17) Power of police to prevent people from doing something you dislike
18) Puritanical SOB(s)
19) Power in this country out of our (his) hands
20) Crying children
21) Moralizing
22) Members of the local Taliban
23) Anonymous posters
24) Being too addicted to a healthy lifestyle
25) Mayor Zimmerman

These are just some of our Joshie's gripes from a less than 12 hour period yesterday. Today with the beginning of a new day he just picks up where he left off and continues with an endless list of complaints and grievances. He was become almost UNBEARABLE!

So I guess the advice I am looking for ... my question is: Is there any way to stop our little baby Joshie from crying without completely caving in and giving him his way? It gets to the point where we wish someone would put a pillow over his mouth and hold it there until he stops breathing. Anything you can tell us would be helpful. Thank you, call us "Losing Our Minds In Sierra Madre"

Hopefully this is not the end of the dialog, and we will continue to use this exhilarating debate to grow both philosophically and as human beings.

38 comments:

  1. Brillant! Thanks for the Sunday morning "funnies"!

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  2. Josh is truly the man of the moment. I'm not certain that
    it is possible to do justice to his fine work.

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  3. Let's change his diapers, burp him, and turn on Sesame Street Maybe he will stop crying.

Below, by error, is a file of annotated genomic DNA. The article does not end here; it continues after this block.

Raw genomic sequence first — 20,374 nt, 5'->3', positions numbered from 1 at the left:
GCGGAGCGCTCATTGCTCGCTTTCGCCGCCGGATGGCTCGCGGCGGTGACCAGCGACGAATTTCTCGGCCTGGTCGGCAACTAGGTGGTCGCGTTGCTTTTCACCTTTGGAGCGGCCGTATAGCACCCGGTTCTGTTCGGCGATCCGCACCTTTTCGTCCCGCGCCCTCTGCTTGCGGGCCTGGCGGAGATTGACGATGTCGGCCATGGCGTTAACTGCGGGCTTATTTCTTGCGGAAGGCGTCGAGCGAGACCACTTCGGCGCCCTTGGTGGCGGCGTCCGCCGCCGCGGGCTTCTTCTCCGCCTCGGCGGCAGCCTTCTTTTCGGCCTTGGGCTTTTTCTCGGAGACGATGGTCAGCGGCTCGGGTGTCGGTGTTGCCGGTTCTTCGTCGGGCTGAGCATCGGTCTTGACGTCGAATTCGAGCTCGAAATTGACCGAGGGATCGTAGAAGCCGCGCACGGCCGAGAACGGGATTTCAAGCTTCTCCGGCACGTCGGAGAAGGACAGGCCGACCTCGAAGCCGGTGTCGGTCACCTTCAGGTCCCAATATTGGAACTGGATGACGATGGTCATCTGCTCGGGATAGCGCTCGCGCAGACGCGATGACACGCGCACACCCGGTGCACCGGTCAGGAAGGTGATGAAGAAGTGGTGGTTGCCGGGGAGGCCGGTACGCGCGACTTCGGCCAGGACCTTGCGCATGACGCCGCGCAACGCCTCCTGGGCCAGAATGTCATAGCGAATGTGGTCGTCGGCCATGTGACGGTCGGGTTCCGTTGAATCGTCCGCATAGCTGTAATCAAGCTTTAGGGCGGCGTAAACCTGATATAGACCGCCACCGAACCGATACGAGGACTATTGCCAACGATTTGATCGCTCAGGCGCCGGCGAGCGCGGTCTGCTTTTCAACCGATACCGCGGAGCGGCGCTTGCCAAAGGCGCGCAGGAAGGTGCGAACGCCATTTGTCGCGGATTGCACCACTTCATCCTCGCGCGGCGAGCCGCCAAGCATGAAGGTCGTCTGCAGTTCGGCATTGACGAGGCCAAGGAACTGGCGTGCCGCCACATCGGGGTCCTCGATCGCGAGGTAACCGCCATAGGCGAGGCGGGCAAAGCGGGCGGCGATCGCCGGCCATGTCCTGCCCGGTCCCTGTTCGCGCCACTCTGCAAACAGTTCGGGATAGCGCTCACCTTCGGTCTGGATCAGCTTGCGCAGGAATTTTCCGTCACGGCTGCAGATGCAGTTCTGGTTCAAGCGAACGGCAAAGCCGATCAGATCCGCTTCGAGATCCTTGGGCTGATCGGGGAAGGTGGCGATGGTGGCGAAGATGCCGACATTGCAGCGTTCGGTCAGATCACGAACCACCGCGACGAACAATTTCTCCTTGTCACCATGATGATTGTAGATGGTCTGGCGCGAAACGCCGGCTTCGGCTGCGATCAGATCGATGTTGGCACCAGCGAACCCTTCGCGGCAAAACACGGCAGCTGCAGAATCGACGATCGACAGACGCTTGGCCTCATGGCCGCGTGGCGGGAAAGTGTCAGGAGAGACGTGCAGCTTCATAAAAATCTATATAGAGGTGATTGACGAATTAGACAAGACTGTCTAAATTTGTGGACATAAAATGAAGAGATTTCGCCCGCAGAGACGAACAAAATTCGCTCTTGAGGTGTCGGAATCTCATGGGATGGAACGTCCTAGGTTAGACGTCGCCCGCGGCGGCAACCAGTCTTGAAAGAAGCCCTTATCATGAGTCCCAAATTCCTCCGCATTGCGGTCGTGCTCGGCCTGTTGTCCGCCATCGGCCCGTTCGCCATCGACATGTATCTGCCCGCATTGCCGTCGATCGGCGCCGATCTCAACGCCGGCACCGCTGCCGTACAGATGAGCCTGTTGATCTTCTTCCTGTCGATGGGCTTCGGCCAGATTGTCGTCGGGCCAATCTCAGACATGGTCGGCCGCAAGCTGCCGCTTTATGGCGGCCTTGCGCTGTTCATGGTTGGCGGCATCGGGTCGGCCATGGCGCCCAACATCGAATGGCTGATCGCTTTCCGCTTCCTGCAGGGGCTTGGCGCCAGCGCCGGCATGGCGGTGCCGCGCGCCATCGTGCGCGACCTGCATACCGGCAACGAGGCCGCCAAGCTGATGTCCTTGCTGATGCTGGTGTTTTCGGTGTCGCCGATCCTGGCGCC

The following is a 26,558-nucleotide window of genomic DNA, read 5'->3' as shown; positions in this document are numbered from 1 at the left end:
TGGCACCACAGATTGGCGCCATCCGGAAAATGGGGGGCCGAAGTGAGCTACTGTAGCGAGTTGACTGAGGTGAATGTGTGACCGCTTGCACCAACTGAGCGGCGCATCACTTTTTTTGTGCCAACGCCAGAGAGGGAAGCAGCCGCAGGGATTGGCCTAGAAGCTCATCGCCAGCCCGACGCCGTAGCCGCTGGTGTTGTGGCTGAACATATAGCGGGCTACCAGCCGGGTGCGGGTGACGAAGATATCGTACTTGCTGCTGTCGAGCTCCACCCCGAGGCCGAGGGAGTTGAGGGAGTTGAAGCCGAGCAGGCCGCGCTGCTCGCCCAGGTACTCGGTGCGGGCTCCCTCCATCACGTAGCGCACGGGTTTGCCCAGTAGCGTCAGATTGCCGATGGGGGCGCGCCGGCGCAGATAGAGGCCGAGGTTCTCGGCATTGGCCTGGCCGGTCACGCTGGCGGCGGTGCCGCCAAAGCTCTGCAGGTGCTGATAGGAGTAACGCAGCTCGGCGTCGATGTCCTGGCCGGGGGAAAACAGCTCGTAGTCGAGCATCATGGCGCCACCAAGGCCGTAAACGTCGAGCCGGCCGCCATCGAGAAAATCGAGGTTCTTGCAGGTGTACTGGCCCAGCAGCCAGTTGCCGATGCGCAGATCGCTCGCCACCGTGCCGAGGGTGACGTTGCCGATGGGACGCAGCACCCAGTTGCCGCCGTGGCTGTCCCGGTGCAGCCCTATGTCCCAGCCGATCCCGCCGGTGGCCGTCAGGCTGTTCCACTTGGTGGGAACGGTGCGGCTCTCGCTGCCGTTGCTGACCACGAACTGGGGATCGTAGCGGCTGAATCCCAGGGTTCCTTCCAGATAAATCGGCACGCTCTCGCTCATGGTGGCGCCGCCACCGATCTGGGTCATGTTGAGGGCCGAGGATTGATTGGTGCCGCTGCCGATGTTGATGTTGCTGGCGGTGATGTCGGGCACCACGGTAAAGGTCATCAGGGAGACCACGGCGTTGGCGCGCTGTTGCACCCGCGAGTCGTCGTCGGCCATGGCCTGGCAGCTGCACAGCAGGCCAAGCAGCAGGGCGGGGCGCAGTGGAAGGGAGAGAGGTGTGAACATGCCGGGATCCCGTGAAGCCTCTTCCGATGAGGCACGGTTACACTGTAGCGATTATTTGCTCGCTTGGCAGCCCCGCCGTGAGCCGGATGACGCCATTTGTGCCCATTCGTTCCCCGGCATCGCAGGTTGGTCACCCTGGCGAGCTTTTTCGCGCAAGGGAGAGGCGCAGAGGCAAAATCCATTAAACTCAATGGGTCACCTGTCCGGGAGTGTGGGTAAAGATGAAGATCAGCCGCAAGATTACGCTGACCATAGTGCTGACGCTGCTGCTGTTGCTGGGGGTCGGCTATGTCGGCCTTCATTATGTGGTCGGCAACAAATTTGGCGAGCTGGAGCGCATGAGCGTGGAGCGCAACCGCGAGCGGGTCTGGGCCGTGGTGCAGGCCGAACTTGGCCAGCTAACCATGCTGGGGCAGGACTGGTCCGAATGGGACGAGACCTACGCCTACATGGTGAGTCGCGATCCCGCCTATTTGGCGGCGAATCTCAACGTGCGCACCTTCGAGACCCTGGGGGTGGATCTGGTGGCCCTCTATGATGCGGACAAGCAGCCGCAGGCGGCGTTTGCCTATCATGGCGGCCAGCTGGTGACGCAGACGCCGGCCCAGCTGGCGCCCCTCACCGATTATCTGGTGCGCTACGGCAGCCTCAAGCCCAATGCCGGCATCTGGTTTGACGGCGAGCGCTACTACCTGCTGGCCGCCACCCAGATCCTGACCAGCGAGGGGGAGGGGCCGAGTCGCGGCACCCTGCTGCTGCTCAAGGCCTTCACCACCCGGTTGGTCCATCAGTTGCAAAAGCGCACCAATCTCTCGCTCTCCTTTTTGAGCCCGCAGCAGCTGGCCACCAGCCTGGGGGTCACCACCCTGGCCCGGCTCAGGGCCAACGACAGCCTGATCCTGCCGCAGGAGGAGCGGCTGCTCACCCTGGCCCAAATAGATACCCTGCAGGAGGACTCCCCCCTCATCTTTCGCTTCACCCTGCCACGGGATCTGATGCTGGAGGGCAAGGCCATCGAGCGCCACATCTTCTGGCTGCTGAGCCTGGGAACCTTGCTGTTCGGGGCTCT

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  4. Speaking of Sesame Street, did you know that they changed to Cookie Monster's name to Veggie Monster? The thinking being that by referring to cookies this educational show was actually promoting behavior that leads to obesity in children.

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  5. "Losing Our Minds In Sierra Madre"March 29, 2009 at 11:24 AM

    Eric
    Thank you again for providing us with this forum to share our views. I really enjoyed the opportunity to take such a divisive issue and add a bit of humor. I am sure that many of your readers, me included, were relieved to see the comments dwindle off after such an emotional and at times angry back and forth dialogue. Of course, emotional or not, issues should be explored and both sides need to be given the opportunity to vent and express their views. As you have said, this turned out to be a very amusing topic.

    Best to you & all of your readers, “a man who calls himself Johnny”

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  6. Little ole Lady from the SM CanyonMarch 29, 2009 at 11:31 AM

    Don't laugh about the obesity in children. California leads the NATION in obesity in children. We have the highest rate of tooth decay and diabetes than any other state. And we are the lowest in Education in the Nation. ever watch Supersize Me? Our children do poorly in our oversize classrooms, but we keep turning a blind eye to the many factors which create a 49% grad rate in this state. Poor diet being ONE FACTOR!!